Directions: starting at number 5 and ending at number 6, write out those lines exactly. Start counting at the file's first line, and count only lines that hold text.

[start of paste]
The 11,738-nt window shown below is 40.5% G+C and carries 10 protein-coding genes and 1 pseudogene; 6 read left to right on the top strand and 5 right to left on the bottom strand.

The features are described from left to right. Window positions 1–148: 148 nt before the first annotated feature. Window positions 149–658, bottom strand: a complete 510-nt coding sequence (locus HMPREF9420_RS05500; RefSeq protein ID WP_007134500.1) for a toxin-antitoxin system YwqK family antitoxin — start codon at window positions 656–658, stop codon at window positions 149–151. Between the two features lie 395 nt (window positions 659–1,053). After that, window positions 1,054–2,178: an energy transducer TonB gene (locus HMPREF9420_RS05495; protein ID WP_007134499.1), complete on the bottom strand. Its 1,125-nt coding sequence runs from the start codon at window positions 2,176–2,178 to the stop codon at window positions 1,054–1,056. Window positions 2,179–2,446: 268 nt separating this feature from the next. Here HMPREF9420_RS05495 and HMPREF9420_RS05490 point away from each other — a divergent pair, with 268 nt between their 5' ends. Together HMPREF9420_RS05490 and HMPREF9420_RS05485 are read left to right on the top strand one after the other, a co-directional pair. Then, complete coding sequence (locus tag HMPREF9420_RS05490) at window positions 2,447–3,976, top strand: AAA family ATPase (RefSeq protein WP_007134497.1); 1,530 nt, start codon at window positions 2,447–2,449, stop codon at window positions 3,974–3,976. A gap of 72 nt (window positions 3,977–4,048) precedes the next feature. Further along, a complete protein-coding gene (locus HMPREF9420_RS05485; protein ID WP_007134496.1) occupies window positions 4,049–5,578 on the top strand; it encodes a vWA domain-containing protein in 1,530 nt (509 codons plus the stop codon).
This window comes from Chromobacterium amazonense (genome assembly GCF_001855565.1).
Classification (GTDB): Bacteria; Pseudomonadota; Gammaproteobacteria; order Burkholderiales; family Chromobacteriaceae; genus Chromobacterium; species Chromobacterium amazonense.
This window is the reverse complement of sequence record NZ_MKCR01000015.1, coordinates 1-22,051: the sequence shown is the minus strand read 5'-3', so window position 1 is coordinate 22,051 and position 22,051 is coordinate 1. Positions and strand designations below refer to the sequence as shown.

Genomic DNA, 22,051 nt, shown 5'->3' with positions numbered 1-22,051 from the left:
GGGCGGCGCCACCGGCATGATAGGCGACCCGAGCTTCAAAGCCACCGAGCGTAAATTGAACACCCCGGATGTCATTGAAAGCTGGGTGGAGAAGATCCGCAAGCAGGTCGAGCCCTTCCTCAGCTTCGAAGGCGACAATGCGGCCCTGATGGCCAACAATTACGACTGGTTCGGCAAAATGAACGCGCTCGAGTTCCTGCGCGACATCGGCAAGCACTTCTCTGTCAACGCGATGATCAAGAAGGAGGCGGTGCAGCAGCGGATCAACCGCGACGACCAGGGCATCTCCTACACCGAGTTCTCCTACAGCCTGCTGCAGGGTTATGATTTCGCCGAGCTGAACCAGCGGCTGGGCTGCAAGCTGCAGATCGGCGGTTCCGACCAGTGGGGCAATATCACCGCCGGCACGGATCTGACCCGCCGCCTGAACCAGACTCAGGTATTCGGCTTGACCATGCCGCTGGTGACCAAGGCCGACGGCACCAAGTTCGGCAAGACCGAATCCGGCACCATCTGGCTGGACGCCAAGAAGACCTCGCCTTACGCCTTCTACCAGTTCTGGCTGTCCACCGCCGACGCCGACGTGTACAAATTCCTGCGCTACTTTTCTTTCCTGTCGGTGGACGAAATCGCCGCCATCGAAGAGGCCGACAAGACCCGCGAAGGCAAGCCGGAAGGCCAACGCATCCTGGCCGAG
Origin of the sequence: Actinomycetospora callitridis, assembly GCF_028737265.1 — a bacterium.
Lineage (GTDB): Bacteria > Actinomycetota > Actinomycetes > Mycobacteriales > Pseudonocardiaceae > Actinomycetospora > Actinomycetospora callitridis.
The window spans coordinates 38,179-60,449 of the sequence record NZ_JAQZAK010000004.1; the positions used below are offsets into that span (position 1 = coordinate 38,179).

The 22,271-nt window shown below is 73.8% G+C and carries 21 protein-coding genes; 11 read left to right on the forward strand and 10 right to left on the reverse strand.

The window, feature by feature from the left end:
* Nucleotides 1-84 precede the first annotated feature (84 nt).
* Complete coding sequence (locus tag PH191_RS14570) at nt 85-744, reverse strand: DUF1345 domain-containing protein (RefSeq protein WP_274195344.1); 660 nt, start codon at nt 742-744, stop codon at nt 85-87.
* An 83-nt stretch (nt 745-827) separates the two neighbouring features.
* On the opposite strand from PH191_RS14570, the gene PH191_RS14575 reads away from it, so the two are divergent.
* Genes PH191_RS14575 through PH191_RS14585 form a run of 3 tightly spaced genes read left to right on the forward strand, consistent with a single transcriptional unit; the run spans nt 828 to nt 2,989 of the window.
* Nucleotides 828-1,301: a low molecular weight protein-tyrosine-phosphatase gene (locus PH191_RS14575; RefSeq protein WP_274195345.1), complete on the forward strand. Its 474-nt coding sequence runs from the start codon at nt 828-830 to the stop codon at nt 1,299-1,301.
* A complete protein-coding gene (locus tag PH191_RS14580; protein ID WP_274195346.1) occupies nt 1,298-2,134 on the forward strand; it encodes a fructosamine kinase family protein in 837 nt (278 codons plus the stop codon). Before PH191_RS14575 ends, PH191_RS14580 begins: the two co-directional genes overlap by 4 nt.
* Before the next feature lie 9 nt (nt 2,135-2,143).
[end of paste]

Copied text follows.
This window is the reverse complement of sequence record NZ_MKCR01000015.1, coordinates 1-22,051: the sequence shown is the minus strand read 5'-3', so window position 1 is coordinate 22,051 and position 22,051 is coordinate 1. Positions and strand designations below refer to the sequence as shown.

Genomic DNA, 22,051 nt, shown 5'->3' with positions numbered 1-22,051 from the left: